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Something Wicked This Way Comes

Sultry Idina Menzel heads back downtown and leaves her teenybopper fans behind.


It’s weird to be looked up to by little girls,” says Idina Menzel. We’re sitting at a cafeteria table in the cavernous brass-and-chrome lobby of the Public Theater. It’s the week before previews for her latest musical vehicle, Michael John LaChuisa’s See What I Wanna See, and Menzel is describing her fan base—which features an awfully high proportion of preteens for a self-described “edgy little rocker girl.”

The adoration of the Hilary Duff set arrived with Menzel’s best-known role: a Tony-winning turn as the bright-green teen witch Elphaba in the Broadway smash Wicked. But that audience—the Long Island teenyboppers wearing I ♥ IDINA T-shirts who saw so much of themselves in her ugly-duckling character—might be thrown by her turn at the Public, where she plays three rather adult characters: a kimono-clad femme fatale, a dangerous moll, and a coke-addicted actress. So Menzel made an unusual request for the downtown theater: a notice in front of the theater that read NOT APPROPRIATE FOR CHILDREN UNDER THE AGE OF 13.

It’s peculiarly appropriate that a Syosset girl who began her career on the Long Island bar mitzvah circuit is, at 34, preparing to give the Public’s first PG-13 performance (though the notice was later changed to cut the specific age reference). Yet her fan base puts her in an odd position. “I want to set a really good example, but I’m not the most innocent person,” she says, accidentally channeling Britney Spears. “I’m a little crass. But I just have to be myself.”

Menzel’s theatrical breakthrough was a very grown-up performance as a louche bisexual in Rent. But theatergoers know her best as that ubiquitous witch who belted out technically flawless pop ballads. They may also know about the full-blown critical backlash against her singing style (and, perhaps, her fan demographic)—most notable in critic Ben Brantley’s New York Times rant against the American Idol-ization of the Broadway musical. The popular spoof Forbidden Broadway even features a Menzel imitator belting out, “I am the loudest witch in Oz / And no one’s gonna turn my volume down!”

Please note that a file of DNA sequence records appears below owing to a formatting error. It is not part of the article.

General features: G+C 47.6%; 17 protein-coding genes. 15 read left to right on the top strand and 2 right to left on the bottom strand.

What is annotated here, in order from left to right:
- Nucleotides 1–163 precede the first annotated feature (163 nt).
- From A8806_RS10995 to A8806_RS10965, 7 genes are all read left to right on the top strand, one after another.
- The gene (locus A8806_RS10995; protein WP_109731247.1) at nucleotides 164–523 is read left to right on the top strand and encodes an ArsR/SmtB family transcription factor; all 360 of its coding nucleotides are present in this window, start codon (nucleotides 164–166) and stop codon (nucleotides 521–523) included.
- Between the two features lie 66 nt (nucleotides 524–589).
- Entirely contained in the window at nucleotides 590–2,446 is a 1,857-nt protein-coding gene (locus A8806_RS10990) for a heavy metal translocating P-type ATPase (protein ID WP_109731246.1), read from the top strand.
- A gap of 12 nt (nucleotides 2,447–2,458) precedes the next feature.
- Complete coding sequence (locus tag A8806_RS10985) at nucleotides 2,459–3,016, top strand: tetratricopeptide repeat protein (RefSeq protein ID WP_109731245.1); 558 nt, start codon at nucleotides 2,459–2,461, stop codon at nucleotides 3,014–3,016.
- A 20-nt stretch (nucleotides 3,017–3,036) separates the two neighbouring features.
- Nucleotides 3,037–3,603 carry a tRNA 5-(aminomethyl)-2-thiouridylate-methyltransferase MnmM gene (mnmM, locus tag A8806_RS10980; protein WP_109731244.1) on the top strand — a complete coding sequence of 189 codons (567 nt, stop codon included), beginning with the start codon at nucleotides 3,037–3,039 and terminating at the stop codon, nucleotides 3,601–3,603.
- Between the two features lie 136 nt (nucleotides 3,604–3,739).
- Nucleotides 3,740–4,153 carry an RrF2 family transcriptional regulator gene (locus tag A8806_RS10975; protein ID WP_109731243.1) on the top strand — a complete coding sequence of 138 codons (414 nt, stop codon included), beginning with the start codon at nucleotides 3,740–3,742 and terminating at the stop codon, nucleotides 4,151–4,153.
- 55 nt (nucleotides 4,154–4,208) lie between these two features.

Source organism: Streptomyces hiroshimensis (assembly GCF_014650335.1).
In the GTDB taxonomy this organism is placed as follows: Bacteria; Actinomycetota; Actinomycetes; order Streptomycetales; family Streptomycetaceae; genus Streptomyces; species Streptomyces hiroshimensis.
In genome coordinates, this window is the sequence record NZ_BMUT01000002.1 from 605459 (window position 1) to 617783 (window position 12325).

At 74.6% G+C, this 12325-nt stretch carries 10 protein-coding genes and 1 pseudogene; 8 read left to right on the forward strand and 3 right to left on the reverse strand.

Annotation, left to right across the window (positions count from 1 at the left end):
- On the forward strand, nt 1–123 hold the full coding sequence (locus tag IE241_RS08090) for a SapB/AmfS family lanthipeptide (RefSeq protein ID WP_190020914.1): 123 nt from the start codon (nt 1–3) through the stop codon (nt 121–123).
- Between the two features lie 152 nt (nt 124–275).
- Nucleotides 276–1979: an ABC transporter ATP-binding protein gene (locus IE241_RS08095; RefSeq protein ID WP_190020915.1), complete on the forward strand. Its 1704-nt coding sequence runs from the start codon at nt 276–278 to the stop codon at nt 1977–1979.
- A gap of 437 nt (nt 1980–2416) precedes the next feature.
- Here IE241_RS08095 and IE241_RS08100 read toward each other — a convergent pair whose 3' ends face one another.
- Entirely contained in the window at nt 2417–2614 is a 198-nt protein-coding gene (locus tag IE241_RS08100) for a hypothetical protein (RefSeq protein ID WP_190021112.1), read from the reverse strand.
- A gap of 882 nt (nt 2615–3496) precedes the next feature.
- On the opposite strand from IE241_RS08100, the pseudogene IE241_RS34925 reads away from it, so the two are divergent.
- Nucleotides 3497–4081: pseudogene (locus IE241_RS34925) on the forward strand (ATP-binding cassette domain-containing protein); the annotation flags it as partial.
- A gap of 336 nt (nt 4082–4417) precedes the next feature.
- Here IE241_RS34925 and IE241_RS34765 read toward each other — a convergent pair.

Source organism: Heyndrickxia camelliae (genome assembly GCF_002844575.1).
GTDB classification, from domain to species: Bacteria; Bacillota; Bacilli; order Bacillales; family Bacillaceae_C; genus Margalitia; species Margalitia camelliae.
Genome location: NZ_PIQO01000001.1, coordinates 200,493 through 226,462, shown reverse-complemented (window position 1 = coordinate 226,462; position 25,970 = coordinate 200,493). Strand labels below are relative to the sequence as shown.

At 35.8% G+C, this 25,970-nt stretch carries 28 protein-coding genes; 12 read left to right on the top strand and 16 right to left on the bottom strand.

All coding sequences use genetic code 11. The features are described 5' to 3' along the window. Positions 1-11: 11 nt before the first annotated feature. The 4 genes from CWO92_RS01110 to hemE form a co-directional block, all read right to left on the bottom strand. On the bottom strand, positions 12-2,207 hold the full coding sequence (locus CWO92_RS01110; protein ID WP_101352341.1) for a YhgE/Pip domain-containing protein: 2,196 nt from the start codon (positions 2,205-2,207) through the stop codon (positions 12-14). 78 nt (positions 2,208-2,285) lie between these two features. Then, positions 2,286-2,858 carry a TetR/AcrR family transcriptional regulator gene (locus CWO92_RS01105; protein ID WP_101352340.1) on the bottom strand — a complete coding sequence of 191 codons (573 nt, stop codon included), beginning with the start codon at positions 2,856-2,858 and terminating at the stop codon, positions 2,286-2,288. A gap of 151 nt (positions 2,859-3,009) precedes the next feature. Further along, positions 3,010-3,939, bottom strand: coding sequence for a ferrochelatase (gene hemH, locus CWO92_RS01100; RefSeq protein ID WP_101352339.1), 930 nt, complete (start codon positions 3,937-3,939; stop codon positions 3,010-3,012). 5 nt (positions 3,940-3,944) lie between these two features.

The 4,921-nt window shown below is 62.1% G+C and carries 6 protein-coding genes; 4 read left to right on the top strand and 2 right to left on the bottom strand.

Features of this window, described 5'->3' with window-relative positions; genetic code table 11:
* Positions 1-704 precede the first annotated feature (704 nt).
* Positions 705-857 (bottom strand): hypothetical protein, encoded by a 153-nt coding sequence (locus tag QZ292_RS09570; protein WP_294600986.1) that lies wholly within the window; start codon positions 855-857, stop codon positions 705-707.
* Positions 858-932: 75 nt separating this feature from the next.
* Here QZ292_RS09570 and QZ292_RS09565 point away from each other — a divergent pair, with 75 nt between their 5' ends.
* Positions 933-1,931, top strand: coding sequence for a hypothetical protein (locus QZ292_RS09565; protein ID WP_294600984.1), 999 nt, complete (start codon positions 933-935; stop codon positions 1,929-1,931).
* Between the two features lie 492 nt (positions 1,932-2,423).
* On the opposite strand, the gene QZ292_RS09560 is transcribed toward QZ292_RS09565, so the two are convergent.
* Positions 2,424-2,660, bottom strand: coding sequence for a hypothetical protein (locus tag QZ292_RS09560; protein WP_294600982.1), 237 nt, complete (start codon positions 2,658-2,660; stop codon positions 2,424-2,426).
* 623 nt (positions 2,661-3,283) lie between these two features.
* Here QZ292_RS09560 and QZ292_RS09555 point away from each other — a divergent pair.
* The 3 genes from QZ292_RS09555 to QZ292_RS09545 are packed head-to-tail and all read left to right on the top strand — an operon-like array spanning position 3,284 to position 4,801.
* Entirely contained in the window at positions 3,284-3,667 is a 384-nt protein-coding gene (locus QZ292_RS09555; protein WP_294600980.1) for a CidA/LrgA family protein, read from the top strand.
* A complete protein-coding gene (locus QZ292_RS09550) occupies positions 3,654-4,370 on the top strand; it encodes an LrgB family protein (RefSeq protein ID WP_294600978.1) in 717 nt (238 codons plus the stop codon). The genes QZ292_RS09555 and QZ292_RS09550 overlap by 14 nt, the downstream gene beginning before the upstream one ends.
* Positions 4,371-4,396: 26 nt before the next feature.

Menzel bristles at the criticism. “I actually think Kelly Clarkson is extremely talented,” she says. Declining to address Brantley specifically, she does say that “because Wicked had a big budget, people knock it. If it had the same songs but we did it downtown in a little dark theater and I was standing on a chair,” the reviews might have come out differently. Besides, she has that downtown pedigree. “People forget where Rent came from,” she says. “I sing a duet to my gay lover, who’s black! I mean, come on!”

Well, she’s downtown now—working on an experimental musical created by one of theater’s most stubbornly anti-populist musical playwrights. (Menzel is also recording a second solo album and stars in the movie of Rent, out in November.) “I just wanted to challenge myself,” she says, predictably, but adds something else. “I want to work with Michael John because I feel like people don’t give me enough credit for my training.”

Her training began informally on Long Island, where Menzel (born Mentzel) was a classic diva in the making—a musical-obsessed girl longing to act, sing, and flee the suburbs. The soundtrack to Barbra Streisand’s A Star Is Born was the first album Menzel owned. “My grandmother took me to see that in the movie theater,” she says. “I know it’s not cool; I should say a Bob Dylan record or something.” But her pajama-salesman father and therapist mother didn’t want to raise a child star, and she had to settle for school productions.

At 15, Menzel found her way out: She became a wedding and bar mitzvah singer. Passing for 18, “I’d drive myself illegally with my junior license to the Temple Beth Shalom ballroom and work with all these older men. I grew up kind of fast. I had to come in with this huge repertoire.” Her precociously sexy, exotic look—doe eyes, full lips, aggressively jutting jaw—had to have helped.

By the time she graduated from NYU’s drama program, Menzel had outgrown the wedding circuit and was focusing on downtown rock gigs. Auditions for a theatrical career had become almost an afterthought by 1995, when Jonathan Larson picked Menzel for his downtown rock musical about East Village squatters coping with aids, drugs, and gentrification. When he died the night before the show’s opening, Rent’s mythology was born: the scrappy posthumous rock opera that would take over the world. Rent was also where Menzel met her husband, Taye Diggs, who’s since become the show’s most successful alumnus.

But while Diggs scored role after role, Menzel hit a rut. One record label dropped her after her EP failed to sell. She and Diggs were married in Jamaica by the country’s official rabbi, to generous tabloid coverage—but Diggs’s name would always come first. “I’d walk down the red carpet with Taye and nobody knew who I am; they’d push me aside,” she says.

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